Investigators digging at the site of a Soviet-run prison camp in the former East Germany have uncovered mass graves containing the bodies of 12,500 people, the Brandenburg state government said today.
The camp was at Sachsenhausen, north of Berlin, and was open from 1945 to 1950. Victims were said to have included real and supposed supporters of the defeated Third Reich, as well as citizens considered unfriendly to Communist authorities.
Until the Communist Government of East Germany collapsed in 1990, it was impossible to conduct research like that now under way at Sachsenhausen. Similar excavations are underway at other sites, and officials expect further discoveries like the one announced today.
The excavation around Sachsenhausen revealed 50 graves, each about 25 feet long and 13 feet wide. Under the earth, bodies were stacked in heaps as high as 15 feet and higher.
Pathologists have determined that most of the victims died of starvation, exposure or communicable diseases. Some had evidently been beaten. Most were children, adolescents and elderly people.
In the years after the end of World War II, occupying Soviet forces imprisoned thousands of Germans. Many were accused of war crimes, and their trials were perfunctory if they were held at all. Some were simply picked off the street, victims of Stalinist crackdowns.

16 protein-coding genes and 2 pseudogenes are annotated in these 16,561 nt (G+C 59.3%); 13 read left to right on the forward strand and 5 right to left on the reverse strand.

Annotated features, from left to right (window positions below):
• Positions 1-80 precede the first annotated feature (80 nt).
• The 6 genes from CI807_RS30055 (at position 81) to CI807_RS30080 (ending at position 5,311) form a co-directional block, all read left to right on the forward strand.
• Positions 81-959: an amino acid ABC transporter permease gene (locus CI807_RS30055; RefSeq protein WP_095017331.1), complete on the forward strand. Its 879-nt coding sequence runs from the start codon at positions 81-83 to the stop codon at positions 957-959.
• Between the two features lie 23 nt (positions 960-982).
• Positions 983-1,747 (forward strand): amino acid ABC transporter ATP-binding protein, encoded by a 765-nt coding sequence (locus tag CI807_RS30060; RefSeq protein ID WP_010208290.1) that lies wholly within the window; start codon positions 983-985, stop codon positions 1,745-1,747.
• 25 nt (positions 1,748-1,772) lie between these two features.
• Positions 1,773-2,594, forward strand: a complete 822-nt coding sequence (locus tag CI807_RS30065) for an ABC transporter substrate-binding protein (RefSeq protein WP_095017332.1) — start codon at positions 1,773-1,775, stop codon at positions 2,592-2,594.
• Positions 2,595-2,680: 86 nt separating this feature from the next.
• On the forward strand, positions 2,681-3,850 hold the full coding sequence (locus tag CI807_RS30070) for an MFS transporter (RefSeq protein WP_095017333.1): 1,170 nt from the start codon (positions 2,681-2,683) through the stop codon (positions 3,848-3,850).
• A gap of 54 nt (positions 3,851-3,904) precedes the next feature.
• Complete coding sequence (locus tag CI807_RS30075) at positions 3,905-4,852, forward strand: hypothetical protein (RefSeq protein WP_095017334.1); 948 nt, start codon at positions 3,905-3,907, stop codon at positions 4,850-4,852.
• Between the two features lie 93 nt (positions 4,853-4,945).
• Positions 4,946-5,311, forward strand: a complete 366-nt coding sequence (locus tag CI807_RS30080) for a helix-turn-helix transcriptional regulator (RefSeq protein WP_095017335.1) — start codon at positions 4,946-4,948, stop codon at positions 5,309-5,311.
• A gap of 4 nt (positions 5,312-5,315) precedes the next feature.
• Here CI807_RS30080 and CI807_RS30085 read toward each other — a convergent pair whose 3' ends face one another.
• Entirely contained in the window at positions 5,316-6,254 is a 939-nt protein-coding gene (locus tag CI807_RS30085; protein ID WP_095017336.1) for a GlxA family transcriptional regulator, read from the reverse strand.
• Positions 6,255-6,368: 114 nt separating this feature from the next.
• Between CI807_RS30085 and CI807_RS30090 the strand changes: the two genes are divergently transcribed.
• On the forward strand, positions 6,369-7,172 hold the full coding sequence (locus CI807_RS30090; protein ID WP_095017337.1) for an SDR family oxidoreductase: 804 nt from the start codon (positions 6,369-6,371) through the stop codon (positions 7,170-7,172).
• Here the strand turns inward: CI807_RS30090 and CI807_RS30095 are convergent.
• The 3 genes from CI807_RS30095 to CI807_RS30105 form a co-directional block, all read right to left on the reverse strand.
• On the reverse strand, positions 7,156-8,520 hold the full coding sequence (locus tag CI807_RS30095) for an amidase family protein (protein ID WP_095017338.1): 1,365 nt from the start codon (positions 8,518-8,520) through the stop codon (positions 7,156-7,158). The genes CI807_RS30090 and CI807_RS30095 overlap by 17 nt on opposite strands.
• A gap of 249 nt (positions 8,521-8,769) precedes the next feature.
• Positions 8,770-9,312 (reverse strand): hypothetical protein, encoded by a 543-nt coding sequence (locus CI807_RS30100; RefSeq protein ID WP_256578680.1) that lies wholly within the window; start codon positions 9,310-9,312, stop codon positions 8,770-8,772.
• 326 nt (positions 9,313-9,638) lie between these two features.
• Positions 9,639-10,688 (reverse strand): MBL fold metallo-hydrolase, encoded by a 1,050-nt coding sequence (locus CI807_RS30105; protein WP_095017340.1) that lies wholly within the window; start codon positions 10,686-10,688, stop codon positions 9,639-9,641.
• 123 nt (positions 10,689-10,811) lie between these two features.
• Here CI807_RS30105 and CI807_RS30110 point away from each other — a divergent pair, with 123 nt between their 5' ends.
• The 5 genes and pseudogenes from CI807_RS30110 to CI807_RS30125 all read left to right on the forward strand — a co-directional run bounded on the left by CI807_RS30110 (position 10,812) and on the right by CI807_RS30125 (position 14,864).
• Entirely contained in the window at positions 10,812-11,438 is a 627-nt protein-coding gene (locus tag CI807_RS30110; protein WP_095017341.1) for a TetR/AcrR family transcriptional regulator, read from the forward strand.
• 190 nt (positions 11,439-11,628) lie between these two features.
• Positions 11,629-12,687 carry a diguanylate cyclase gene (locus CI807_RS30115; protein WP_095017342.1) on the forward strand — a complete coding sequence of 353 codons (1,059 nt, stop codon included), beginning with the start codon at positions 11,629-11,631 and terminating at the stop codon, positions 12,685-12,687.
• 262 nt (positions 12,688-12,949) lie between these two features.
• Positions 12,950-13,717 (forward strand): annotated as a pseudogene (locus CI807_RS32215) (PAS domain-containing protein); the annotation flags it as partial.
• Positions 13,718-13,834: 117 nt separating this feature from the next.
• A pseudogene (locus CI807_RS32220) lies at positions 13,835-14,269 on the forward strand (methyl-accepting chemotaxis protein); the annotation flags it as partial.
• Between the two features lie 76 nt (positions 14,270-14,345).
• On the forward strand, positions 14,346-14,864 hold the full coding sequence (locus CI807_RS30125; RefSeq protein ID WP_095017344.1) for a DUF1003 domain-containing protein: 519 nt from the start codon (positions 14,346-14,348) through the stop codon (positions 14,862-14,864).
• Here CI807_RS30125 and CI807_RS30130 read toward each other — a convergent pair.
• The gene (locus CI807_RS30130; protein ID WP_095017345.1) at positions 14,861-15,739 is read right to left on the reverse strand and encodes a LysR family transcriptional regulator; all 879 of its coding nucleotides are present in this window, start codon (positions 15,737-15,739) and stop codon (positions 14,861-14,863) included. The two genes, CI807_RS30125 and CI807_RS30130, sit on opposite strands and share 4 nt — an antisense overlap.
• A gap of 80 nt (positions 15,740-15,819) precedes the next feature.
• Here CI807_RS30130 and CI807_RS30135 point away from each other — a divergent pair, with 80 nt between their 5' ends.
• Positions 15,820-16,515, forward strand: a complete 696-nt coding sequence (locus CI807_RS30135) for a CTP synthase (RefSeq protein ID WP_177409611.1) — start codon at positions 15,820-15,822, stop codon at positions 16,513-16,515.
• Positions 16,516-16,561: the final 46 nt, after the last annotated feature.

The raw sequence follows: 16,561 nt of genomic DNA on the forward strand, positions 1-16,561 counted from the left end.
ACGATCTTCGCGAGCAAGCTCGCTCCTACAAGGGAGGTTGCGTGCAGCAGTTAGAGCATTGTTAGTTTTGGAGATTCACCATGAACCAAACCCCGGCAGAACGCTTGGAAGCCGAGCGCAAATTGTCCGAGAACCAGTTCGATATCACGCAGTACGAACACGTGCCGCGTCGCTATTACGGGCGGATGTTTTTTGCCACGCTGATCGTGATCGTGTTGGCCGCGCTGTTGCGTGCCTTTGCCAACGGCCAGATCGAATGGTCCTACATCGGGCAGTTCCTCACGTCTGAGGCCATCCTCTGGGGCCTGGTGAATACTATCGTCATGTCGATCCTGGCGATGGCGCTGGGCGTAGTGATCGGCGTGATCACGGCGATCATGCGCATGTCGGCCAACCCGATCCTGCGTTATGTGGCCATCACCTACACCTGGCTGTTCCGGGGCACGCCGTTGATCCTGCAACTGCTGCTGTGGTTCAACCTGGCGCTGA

The victims were taken to one of a network of prison camps. Some of them, like the one at Sachsenhausen and another at Buchenwald, were built on the sites of Nazi concentration camps.
The German Government estimated that 65,000 people died in those Soviet run camps or in transportation to them.
During the four decades of Communist rule in East Germany, memorials were built at places like Sachsenhausen and Buchenwald. But the memorials implied that the camps closed at the war's end. They did not mention that in the post-Nazi era, the camps became brutal Soviet-run military prisons.
Source : The New York Times - September 24, 1992
Additional information about this document
|Author(s):||New York Times|
|Title:||Soviet Union: "Mass Graves containing the bodies of 12,500"|
|Sources:||The New York Times - September 24, 1992|
|First posted on CODOH:||June 29, 1996, 7 p.m.|